· Across the 32 Community School Districts (CSDs) in New York City, 19 had 10% or less white students in 2010, which included all districts in the Bronx, two-thirds of the districts in Brooklyn (central to north districts), half of the districts in Manhattan (northern districts), and only two-fifths of the districts in Queens (southeast districts).
· 73% of charters across New York City were considered apartheid schools (less than 1% white enrollment) and 90% percent were intensely segregated (less than 10% white enrollment) schools in 2010. Only 8% of charter schools were multiracial and with over a 14.5% white enrollment (the New York City average).
· Magnet schools across the New York City district had the highest proportion of multiracial schools (47%) and the lowest proportion of segregated schools (56%) in 2010. However, 17% of magnets had less than 1% white enrollment and 7% had greater than 50% white enrollment, with PS 100 Coney Island having a white proportion of 81%.
New York Metropolitan Area:
· For the New York City metro in 2010, the five boroughs represented nearly 60% of the state’s total black students, two-thirds of the total Asian and Latino students, but only 10% of white students.
· In Bronx, Brooklyn, and Manhattan, where charter schools consist of around 10% of all public schools, nearly all charters were intensely segregated in 2010, with less than 10% white student enrollment. 100% of the Bronx charters, 90% of those in Brooklyn, and 97% of the Manhattan charters were intensely segregated.
Author Kucsera states, “Many of these areas, particularly suburban ones, have experienced dramatic demographic transformation coupled with a lack of diversity-focused policies, and this inevitably leads to problematic segregation patterns.”
With the help of various New York-based community groups, researchers, and civil rights organizations, the report provides a host of recommendations and actions to help create and maintain integrated schools from the federal level down to local communities and schools. These include altering school choice plans to ensure they promote diversity, supporting communities that are experiencing racial change by helping them create voluntary desegregation plans, and creating regional or interdistrict programs in urban/suburban areas.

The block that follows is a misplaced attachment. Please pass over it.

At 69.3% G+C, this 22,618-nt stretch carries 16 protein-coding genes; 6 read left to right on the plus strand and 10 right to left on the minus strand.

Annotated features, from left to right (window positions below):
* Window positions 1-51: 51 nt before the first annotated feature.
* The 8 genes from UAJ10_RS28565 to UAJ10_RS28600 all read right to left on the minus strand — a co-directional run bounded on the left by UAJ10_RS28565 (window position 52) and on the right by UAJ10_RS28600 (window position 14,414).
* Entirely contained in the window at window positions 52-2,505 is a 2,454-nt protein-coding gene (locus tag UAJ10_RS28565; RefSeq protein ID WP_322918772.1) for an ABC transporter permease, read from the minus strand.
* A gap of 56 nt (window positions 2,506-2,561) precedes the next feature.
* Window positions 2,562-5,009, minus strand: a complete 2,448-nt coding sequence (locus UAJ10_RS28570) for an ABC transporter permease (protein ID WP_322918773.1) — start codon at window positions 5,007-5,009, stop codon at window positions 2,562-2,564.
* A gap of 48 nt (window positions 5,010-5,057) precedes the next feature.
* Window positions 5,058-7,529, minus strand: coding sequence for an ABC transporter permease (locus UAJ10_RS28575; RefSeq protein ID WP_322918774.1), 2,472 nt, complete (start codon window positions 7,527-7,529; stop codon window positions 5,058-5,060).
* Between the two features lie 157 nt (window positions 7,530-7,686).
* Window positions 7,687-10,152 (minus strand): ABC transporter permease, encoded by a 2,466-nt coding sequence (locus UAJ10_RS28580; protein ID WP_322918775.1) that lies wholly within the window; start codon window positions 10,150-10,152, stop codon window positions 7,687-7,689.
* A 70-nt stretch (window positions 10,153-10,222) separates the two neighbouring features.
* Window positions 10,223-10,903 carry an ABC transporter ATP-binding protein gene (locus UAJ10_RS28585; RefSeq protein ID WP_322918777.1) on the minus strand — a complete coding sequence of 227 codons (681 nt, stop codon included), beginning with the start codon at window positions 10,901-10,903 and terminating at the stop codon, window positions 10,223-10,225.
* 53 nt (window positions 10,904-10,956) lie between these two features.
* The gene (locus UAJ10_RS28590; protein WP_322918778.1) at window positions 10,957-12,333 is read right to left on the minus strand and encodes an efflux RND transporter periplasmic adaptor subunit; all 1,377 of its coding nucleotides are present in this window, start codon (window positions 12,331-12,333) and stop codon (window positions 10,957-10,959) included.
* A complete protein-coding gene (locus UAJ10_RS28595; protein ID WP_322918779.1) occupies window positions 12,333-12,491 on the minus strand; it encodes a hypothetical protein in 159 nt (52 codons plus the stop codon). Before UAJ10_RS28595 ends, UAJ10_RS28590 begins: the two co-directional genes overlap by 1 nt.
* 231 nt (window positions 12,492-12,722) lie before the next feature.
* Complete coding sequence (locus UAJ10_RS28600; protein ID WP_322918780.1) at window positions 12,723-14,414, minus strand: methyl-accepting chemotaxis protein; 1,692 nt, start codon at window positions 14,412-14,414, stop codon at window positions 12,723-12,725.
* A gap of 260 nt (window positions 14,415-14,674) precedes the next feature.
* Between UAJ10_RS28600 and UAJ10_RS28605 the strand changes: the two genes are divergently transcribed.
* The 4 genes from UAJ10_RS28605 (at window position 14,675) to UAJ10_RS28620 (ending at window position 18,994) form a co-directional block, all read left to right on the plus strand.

“In the 30 years I have been researching schools, New York State has consistently been one of the most segregated states in the nation–no Southern state comes close to New York,” commented Civil Rights Project Co-Director Gary Orfield. “Decades of reforms ignoring this issue produced strategies that have not succeeded in making segregated schools equal. It is time to adopt creative school choice strategies to give more New York children an opportunity to prepare to live and work effectively in a highly multiracial state.”
This report is the fifth in a series of 12 reports on East Coast school segregation trends.
To read the report and see a complete breakdown of the data, go to: civilrightsproject.ucla.edu/research/k-12-education/integration-and-diversity/ny-norflet-report-placeholder
About the Civil Rights Project at UCLA
Founded in 1996 by former Harvard professors Gary Orfieldand and Christopher Edley, Jr., The Civil Rights Project/Proyecto Derechos Civiles is now co-directed by Orfield andPatricia Gándara, professors at UCLA. Its mission is to create a new generation of research in social science and law on the critical issues of civil rights and equal opportunity for racial and ethnic groups in the United States. It has monitored the success of American schools in equalizing opportunity and has been the authoritative source of segregation statistics. CRP has commissioned more than 400studies, published more than 15booksand issued numerous reports from authors at universities and research centers across the country. The U.S. Supreme Court, in its 2003 Grutter v. Bollinger decision upholding affirmative action, and in Justice Breyer’s dissent (joined by three other Justices) to its 2007 Parents Involved decision, cited the Civil Rights Project’s research.